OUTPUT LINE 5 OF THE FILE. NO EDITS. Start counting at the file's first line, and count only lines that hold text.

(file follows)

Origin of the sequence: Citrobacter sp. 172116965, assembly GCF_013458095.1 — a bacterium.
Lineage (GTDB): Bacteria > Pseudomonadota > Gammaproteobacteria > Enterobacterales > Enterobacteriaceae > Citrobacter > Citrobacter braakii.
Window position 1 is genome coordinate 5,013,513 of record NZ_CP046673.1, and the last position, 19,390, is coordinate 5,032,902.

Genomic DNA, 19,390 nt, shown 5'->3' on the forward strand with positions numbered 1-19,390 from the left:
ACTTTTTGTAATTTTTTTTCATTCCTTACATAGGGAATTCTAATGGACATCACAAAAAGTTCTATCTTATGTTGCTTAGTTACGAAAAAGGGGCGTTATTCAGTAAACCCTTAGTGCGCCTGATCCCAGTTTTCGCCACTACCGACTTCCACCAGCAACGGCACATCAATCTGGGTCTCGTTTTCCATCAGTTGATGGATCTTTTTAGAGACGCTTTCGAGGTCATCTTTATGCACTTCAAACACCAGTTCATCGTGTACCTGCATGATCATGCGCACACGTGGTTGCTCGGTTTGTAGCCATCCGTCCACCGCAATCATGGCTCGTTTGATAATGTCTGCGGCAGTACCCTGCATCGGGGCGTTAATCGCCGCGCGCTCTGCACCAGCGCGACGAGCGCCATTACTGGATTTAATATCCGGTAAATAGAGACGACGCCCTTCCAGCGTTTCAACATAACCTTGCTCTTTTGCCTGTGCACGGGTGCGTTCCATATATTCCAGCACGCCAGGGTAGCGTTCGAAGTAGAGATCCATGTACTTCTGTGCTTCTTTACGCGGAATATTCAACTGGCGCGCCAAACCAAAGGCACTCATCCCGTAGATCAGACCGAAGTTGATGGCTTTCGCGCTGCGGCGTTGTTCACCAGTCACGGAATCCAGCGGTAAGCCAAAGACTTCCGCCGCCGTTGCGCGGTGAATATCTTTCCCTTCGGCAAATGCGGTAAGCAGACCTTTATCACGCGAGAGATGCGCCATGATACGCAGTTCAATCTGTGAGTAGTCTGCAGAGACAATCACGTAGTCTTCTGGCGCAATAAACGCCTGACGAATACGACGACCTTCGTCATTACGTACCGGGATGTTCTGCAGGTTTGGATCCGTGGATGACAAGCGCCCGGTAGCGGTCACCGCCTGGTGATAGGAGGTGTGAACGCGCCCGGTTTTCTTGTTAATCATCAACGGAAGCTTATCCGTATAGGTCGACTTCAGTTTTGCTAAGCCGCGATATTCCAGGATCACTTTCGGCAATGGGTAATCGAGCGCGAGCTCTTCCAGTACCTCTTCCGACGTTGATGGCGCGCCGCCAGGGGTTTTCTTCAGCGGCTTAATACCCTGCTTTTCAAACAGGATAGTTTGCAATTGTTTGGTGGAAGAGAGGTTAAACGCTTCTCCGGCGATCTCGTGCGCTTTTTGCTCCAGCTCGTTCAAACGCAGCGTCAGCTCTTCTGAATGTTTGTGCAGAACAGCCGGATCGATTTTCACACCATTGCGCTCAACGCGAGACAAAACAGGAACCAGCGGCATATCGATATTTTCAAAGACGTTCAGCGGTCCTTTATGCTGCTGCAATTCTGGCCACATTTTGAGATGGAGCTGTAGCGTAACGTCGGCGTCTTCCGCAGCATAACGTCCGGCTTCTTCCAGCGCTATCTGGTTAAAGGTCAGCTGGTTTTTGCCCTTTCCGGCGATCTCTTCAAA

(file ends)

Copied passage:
ACTTTTTGTAATTTTTTTTCATTCCTTACATAGGGAATTCTAATGGACATCACAAAAAGTTCTATCTTATGTTGCTTAGTTACGAAAAAGGGGCGTTATTCAGTAAACCCTTAGTGCGCCTGATCCCAGTTTTCGCCACTACCGACTTCCACCAGCAACGGCACATCAATCTGGGTCTCGTTTTCCATCAGTTGATGGATCTTTTTAGAGACGCTTTCGAGGTCATCTTTATGCACTTCAAACACCAGTTCATCGTGTACCTGCATGATCATGCGCACACGTGGTTGCTCGGTTTGTAGCCATCCGTCCACCGCAATCATGGCTCGTTTGATAATGTCTGCGGCAGTACCCTGCATCGGGGCGTTAATCGCCGCGCGCTCTGCACCAGCGCGACGAGCGCCATTACTGGATTTAATATCCGGTAAATAGAGACGACGCCCTTCCAGCGTTTCAACATAACCTTGCTCTTTTGCCTGTGCACGGGTGCGTTCCATATATTCCAGCACGCCAGGGTAGCGTTCGAAGTAGAGATCCATGTACTTCTGTGCTTCTTTACGCGGAATATTCAACTGGCGCGCCAAACCAAAGGCACTCATCCCGTAGATCAGACCGAAGTTGATGGCTTTCGCGCTGCGGCGTTGTTCACCAGTCACGGAATCCAGCGGTAAGCCAAAGACTTCCGCCGCCGTTGCGCGGTGAATATCTTTCCCTTCGGCAAATGCGGTAAGCAGACCTTTATCACGCGAGAGATGCGCCATGATACGCAGTTCAATCTGTGAGTAGTCTGCAGAGACAATCACGTAGTCTTCTGGCGCAATAAACGCCTGACGAATACGACGACCTTCGTCATTACGTACCGGGATGTTCTGCAGGTTTGGATCCGTGGATGACAAGCGCCCGGTAGCGGTCACCGCCTGGTGATAGGAGGTGTGAACGCGCCCGGTTTTCTTGTTAATCATCAACGGAAGCTTATCCGTATAGGTCGACTTCAGTTTTGCTAAGCCGCGATATTCCAGGATCACTTTCGGCAATGGGTAATCGAGCGCGAGCTCTTCCAGTACCTCTTCCGACGTTGATGGCGCGCCGCCAGGGGTTTTCTTCAGCGGCTTAATACCCTGCTTTTCAAACAGGATAGTTTGCAATTGTTTGGTGGAAGAGAGGTTAAACGCTTCTCCGGCGATCTCGTGCGCTTTTTGCTCCAGCTCGTTCAAACGCAGCGTCAGCTCTTCTGAATGTTTGTGCAGAACAGCCGGATCGATTTTCACACCATTGCGCTCAACGCGAGACAAAACAGGAACCAGCGGCATATCGATATTTTCAAAGACGTTCAGCGGTCCTTTATGCTGCTGCAATTCTGGCCACATTTTGAGATGGAGCTGTAGCGTAACGTCGGCGTCTTCCGCAGCATAACGTCCGGCTTCTTCCAGCGCTATCTGGTTAAAGGTCAGCTGGTTTTTGCCCTTTCCGGCGATCTCTTCAAA